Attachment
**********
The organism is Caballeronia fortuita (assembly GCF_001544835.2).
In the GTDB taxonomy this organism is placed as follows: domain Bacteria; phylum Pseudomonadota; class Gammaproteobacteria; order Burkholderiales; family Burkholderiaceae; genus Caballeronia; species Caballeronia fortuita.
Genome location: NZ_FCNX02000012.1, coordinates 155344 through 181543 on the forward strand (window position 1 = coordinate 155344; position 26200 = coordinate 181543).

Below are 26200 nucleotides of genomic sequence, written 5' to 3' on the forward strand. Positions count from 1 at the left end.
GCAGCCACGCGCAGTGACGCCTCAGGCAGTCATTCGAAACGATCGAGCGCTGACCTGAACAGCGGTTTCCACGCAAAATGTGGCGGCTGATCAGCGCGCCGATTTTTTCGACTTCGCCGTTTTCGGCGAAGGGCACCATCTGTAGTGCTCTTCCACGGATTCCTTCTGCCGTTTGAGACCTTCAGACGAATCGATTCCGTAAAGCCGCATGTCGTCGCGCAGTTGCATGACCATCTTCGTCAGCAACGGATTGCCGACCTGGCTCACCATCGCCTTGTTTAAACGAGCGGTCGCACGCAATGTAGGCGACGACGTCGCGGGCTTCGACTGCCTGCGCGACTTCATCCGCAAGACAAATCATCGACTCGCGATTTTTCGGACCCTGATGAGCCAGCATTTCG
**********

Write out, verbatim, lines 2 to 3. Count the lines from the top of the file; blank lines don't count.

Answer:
In the GTDB taxonomy this organism is placed as follows: domain Bacteria; phylum Pseudomonadota; class Gammaproteobacteria; order Burkholderiales; family Burkholderiaceae; genus Caballeronia; species Caballeronia fortuita.
Genome location: NZ_FCNX02000012.1, coordinates 155344 through 181543 on the forward strand (window position 1 = coordinate 155344; position 26200 = coordinate 181543).